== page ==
Does eating a vegan or veggie diet really increase your stroke risk?

vegan strokesCC: Jannis Brandt at Unsplash

Since 1971, the number of people leading vegan and vegetarian lifestyles has jumped from 1% to 3.7%. Although some people make the change for health reasons, others believe it’s a more ethical way to eat. Because of the rise of vegans and vegetarians, scientists around the world have tried to measure health impacts. According to one study, living a vegan or vegetarian lifestyle increases your stroke risk.

Healthier hearts, but an overall increased stroke risk

In total, the study looked at 48,000 people over an 18-year period. The results found that per 1,000 people, vegans and vegetarians have 10 fewer heart attacks. However, 3 more people per 1,000 had strokes.

The results above suggest that the increased stroke risk isn’t because vegans and veggies have a worse cardiac profile overall. At first glance, they appear to suggest that leading a meat-free lifestyle comes with the risk of having a stroke. However, as the study was observational, it only shows a supposed link. As we know from other areas of science, correlation doesn’t mean causation.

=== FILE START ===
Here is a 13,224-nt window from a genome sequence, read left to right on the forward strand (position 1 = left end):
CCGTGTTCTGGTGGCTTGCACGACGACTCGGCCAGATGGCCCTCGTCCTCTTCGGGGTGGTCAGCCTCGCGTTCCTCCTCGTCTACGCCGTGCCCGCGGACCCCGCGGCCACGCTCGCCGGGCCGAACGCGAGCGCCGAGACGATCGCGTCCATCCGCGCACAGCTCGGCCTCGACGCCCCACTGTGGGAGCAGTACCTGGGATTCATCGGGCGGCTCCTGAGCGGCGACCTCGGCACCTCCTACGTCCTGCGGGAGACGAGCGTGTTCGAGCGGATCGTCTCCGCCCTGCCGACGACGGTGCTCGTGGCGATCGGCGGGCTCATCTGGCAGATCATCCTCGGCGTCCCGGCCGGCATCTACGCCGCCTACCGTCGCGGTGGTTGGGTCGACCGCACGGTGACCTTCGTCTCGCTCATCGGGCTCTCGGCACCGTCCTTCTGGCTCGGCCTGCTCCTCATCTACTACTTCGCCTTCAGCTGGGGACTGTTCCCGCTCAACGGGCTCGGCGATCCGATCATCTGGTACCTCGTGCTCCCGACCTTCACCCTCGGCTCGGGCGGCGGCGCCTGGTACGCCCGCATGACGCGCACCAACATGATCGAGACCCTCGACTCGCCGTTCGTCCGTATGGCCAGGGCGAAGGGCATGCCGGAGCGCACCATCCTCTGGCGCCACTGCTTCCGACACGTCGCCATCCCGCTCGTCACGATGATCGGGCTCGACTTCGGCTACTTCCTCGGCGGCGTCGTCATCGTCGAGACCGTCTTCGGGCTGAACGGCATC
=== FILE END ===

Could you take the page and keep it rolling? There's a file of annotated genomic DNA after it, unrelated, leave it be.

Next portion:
The reasons for an increased stroke risk aren’t clear

It’s worth considering whether a plant-based diet isn’t the true cause of strokes among vegans and vegetarians. Instead, there could be other elements of their lifestyle that make the event more likely. Because of this, it’s important that people keep an open mind before making major adjustments to their diet.

One theory presented by the researchers is that vegans and vegetarians have lower B12 levels. Having lower B12 levels increases your risk of stroke. If the study’s results concern you, take a look at your diet and identify whether you’re getting enough B12.

Decreasing your stroke risk is about more than your diet

Although what you eat plays a major role in your stroke risk, there are other steps you can take too. They include:

  • If you have high blood pressure, keep it within a normal range. High blood pressure increases your chances of forming a clot, which may then cause a stroke.
  • If you’re a smoker, stop. Smoking increases your blood pressure and causes plaque to form along your arteries. Over time, this too can cause a clot.
  • Try to keep your blood glucose within a normal range. Some evidence shows that high blood glucose has a shearing effect against your artery walls. As clotting agents flood to the sheared site, your arteries narrow.
  • Decrease your stress levels wherever possible. When you’re existing in a state of chronic stress, you’re more likely to have a stroke.

Finally, if there’s a history of strokes in your family and you’re worried, talk to a medical professional.


About the Author

Laura McKeever
Laura has been a freelance medical writer for eight years. With a BSc in Medical Sciences and an MSc in Physician Assistant Studies, she complements her passion for medical news with real-life experiences. Laura’s most significant experience included writing for international pharmaceutical brands, including GSK.